double diffusion and internal waves in the oceans
are the principal mechanisms of the highfrequency thermodynamics of the coupled system
which are responsible for the mixing and
dissipation. They cannot be simulated directly in
large-scale coupled models because of extremely
small space-time scales. However, they are the
crucial factors regulating the long-term
thermodynamics and properties of the coupled
ocean-atmosphere system. Accordingly, a
complete parameterization of mixing processes in
the oceans is extremely important. Unfortunately
this problem is not solved. Different
parameterizations of the upper mixed layer
processes and deep-sea mixing give very
different results even in the ocean-only models
(Polonsky, 1989; Hirst and Cai, 1994; Marotzke,
1997). For instance, Marotzke (1997) showed
that the meridional heat transport is proportional
to Kv½ (Kv is the coefficient of vertical mixing) if
Kv varies in the range permitting the steady
solution. At the same time, Weber (1998) clear
demonstrated that the strong sensitivity of the
interactive ocean-atmosphere model to the
reasonable change of the coefficient of the
vertical diffusion in the ocean occurs. Moreover,
ocean temperature and salinity in the coupled
model are more sensitive to this coefficient than
in the ocean-only model.
Another problem of the coupled system is the
large time scale of the ocean along with a poor
knowledge of its initial state. At least partly the
model drift is due to the above problems. In fact,
the "climate drift in coupled models is associated
primarily with systematic errors in the
component models which manifest themselves as
incompatibilities in the surface fluxes required by
the ocean to maintain the observed climatology,
and those surface fluxes which are predicted by
the atmospheric component of the model"
(Moore and Gordon, 1994). Flux correction is not
a principal solution of this because "although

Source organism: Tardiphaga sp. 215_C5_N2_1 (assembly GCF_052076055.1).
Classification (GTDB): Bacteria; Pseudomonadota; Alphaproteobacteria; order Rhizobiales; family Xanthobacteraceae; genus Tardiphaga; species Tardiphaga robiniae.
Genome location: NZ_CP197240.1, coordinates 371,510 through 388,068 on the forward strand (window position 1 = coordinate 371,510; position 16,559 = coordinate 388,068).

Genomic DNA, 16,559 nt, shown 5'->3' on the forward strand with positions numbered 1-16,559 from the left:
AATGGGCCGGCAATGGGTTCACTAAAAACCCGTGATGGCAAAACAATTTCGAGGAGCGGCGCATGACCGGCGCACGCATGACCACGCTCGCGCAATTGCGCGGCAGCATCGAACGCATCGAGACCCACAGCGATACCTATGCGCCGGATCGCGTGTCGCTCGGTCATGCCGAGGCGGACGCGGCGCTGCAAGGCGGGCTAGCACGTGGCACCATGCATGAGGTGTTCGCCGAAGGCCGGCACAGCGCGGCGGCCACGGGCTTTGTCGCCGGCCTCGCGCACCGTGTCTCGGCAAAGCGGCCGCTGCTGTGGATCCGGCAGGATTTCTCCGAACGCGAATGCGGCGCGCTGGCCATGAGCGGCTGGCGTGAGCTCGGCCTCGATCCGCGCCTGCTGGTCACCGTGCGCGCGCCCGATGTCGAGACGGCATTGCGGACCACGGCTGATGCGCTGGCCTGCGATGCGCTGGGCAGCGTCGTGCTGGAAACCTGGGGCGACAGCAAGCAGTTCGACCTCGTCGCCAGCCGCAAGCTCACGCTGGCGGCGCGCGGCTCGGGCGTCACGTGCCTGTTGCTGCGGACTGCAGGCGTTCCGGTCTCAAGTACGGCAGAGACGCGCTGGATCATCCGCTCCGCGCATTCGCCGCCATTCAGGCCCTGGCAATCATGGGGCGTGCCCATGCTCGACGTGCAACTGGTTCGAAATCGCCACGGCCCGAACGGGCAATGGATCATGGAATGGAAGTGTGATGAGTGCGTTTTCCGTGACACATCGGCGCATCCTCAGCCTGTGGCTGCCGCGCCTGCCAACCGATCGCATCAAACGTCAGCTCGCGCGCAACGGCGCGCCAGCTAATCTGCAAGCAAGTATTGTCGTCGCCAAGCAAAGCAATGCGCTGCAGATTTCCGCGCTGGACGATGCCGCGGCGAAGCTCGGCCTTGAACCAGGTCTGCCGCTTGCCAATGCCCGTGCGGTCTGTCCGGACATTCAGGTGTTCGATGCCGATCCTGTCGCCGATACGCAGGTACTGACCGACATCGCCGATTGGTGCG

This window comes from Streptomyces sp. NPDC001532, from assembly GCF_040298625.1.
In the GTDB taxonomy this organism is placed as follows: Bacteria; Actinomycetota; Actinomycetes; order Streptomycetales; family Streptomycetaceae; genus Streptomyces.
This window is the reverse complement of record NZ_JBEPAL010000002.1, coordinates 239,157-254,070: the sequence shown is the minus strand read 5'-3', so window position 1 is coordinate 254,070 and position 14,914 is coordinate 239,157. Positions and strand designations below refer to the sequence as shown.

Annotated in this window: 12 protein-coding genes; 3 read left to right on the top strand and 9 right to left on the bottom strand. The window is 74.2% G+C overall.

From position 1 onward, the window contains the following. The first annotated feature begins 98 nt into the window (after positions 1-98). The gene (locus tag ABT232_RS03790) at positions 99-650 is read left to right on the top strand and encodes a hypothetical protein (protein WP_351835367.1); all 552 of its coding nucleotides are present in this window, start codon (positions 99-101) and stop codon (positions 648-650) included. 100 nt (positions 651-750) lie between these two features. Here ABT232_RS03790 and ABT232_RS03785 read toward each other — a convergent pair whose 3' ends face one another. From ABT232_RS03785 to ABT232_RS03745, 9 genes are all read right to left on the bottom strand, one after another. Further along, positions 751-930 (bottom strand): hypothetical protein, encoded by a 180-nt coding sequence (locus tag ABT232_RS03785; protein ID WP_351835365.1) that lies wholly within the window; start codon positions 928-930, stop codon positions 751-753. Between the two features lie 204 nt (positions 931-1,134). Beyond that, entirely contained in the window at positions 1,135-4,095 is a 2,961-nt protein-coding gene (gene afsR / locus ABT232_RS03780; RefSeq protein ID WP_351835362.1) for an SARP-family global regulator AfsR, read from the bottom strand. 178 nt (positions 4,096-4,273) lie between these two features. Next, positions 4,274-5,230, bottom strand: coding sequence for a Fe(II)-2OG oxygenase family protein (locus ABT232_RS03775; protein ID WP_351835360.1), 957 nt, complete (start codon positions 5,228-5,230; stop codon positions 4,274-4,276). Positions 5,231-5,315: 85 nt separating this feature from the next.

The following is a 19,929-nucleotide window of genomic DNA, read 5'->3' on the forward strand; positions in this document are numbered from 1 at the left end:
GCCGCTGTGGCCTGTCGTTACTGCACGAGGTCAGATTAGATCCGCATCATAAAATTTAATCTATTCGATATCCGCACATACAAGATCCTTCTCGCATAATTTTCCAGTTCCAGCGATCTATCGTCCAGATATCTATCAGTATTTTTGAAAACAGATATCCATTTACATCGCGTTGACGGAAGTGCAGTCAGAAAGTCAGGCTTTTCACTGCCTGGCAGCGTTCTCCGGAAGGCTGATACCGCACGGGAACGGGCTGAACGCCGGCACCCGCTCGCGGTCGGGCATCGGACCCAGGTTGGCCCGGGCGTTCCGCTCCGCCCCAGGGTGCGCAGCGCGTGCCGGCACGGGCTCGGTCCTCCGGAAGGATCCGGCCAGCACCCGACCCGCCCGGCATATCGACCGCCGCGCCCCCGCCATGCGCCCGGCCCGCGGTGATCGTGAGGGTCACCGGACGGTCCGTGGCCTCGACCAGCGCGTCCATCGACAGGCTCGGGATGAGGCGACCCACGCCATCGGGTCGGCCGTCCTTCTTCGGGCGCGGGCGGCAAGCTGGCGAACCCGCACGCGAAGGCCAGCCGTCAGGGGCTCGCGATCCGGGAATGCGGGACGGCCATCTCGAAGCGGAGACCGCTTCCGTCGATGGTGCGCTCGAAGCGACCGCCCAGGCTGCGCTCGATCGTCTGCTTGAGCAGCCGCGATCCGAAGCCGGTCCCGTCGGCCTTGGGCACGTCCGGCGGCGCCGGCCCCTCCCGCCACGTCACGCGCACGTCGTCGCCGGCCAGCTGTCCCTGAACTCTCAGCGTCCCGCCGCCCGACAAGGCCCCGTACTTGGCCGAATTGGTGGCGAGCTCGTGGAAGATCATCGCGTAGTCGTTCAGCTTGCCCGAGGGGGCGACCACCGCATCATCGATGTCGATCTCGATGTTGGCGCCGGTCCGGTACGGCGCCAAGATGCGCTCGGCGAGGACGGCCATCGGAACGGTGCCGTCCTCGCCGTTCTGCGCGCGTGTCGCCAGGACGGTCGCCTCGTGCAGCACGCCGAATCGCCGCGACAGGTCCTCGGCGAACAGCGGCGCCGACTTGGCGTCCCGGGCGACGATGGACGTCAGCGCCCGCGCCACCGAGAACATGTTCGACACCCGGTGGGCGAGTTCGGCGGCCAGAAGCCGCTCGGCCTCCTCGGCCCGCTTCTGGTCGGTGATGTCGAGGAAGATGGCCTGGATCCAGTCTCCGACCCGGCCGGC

such flux corrections are independent of any
anomalies in either the control or perturbation
runs, and have no interaction with the simulated
response, they may influence a model's ability to
portray longer-term climate change. It is hoped
that future improvements in coupled models will
make the use of such flux corrections
unnecessary" (Gates et. al., 1994). Recently
Dijkstra and Neelin (1999) clear showed that
multiple equilibria can strongly depend on the
flux correction procedure.
It seems that the assimilation of current
oceanographic data into the coupled models may
help to reduce the model drift. However on the
other hand, the initialization of large-scale
oceanic fields is necessary because otherwise the
artificial model drift may increase. Numerous
attempts of initialization of the oceanic fields
using high-resolution ocean models were not
quite effective especially in the tropical ocean
(see discussion of this problem in [Bulgakov et
al.,1990]). The changes in the oceanic fields
strongly depend on the model parameters and
time of initialization. Uncertainty of climate
deficiencies may lead to a wrong final state of the
coupled system after initialization. We should
also remember that the change of climate in the
coupled ocean-atmosphere models looks like a